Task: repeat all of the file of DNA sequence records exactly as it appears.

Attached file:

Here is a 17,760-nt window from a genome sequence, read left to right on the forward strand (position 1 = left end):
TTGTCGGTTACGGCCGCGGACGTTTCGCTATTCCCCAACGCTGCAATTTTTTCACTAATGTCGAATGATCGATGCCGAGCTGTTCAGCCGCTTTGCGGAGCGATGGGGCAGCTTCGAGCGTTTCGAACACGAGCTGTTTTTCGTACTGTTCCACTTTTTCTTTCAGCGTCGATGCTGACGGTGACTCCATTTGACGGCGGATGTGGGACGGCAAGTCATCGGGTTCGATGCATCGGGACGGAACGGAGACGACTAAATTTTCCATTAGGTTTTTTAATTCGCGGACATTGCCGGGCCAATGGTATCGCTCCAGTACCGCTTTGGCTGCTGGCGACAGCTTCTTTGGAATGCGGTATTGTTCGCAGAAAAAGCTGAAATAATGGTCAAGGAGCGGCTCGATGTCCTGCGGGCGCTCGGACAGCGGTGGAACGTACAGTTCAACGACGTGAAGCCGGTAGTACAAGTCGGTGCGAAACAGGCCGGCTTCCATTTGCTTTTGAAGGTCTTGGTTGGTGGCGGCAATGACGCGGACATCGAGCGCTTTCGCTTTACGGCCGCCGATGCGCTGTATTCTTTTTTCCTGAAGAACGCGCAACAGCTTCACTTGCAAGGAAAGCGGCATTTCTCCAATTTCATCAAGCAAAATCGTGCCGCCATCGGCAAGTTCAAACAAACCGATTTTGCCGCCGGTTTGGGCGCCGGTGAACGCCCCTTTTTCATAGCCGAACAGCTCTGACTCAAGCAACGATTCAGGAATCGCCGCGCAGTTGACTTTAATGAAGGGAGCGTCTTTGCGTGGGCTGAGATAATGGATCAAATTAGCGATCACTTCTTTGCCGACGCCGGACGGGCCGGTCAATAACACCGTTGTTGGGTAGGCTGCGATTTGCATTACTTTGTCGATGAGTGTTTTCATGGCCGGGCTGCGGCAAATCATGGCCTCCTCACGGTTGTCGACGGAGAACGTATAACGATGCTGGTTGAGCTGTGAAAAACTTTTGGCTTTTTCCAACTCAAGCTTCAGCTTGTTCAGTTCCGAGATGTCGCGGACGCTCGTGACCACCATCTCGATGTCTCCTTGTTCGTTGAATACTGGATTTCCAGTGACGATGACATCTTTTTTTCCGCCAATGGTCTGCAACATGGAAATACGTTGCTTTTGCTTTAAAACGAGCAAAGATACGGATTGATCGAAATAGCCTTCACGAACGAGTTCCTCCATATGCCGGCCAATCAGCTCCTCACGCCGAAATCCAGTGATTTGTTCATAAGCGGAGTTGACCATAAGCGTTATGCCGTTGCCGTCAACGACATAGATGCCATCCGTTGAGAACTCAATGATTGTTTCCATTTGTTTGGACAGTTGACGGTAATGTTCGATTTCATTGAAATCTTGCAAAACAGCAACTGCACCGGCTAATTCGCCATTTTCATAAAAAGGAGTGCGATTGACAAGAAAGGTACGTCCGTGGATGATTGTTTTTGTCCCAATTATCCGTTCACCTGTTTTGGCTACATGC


Here is a 17,760-nt window from a genome sequence, read left to right on the forward strand (position 1 = left end):
TTGTCGGTTACGGCCGCGGACGTTTCGCTATTCCCCAACGCTGCAATTTTTTCACTAATGTCGAATGATCGATGCCGAGCTGTTCAGCCGCTTTGCGGAGCGATGGGGCAGCTTCGAGCGTTTCGAACACGAGCTGTTTTTCGTACTGTTCCACTTTTTCTTTCAGCGTCGATGCTGACGGTGACTCCATTTGACGGCGGATGTGGGACGGCAAGTCATCGGGTTCGATGCATCGGGACGGAACGGAGACGACTAAATTTTCCATTAGGTTTTTTAATTCGCGGACATTGCCGGGCCAATGGTATCGCTCCAGTACCGCTTTGGCTGCTGGCGACAGCTTCTTTGGAATGCGGTATTGTTCGCAGAAAAAGCTGAAATAATGGTCAAGGAGCGGCTCGATGTCCTGCGGGCGCTCGGACAGCGGTGGAACGTACAGTTCAACGACGTGAAGCCGGTAGTACAAGTCGGTGCGAAACAGGCCGGCTTCCATTTGCTTTTGAAGGTCTTGGTTGGTGGCGGCAATGACGCGGACATCGAGCGCTTTCGCTTTACGGCCGCCGATGCGCTGTATTCTTTTTTCCTGAAGAACGCGCAACAGCTTCACTTGCAAGGAAAGCGGCATTTCTCCAATTTCATCAAGCAAAATCGTGCCGCCATCGGCAAGTTCAAACAAACCGATTTTGCCGCCGGTTTGGGCGCCGGTGAACGCCCCTTTTTCATAGCCGAACAGCTCTGACTCAAGCAACGATTCAGGAATCGCCGCGCAGTTGACTTTAATGAAGGGAGCGTCTTTGCGTGGGCTGAGATAATGGATCAAATTAGCGATCACTTCTTTGCCGACGCCGGACGGGCCGGTCAATAACACCGTTGTTGGGTAGGCTGCGATTTGCATTACTTTGTCGATGAGTGTTTTCATGGCCGGGCTGCGGCAAATCATGGCCTCCTCACGGTTGTCGACGGAGAACGTATAACGATGCTGGTTGAGCTGTGAAAAACTTTTGGCTTTTTCCAACTCAAGCTTCAGCTTGTTCAGTTCCGAGATGTCGCGGACGCTCGTGACCACCATCTCGATGTCTCCTTGTTCGTTGAATACTGGATTTCCAGTGACGATGACATCTTTTTTTCCGCCAATGGTCTGCAACATGGAAATACGTTGCTTTTGCTTTAAAACGAGCAAAGATACGGATTGATCGAAATAGCCTTCACGAACGAGTTCCTCCATATGCCGGCCAATCAGCTCCTCACGCCGAAATCCAGTGATTTGTTCATAAGCGGAGTTGACCATAAGCGTTATGCCGTTGCCGTCAACGACATAGATGCCATCCGTTGAGAACTCAATGATTGTTTCCATTTGTTTGGACAGTTGACGGTAATGTTCGATTTCATTGAAATCTTGCAAAACAGCAACTGCACCGGCTAATTCGCCATTTTCATAAAAAGGAGTGCGATTGACAAGAAAGGTACGTCCGTGGATGATTGTTTTTGTCCCAATTATCCGTTCACCTGTTTTGGCTACATGC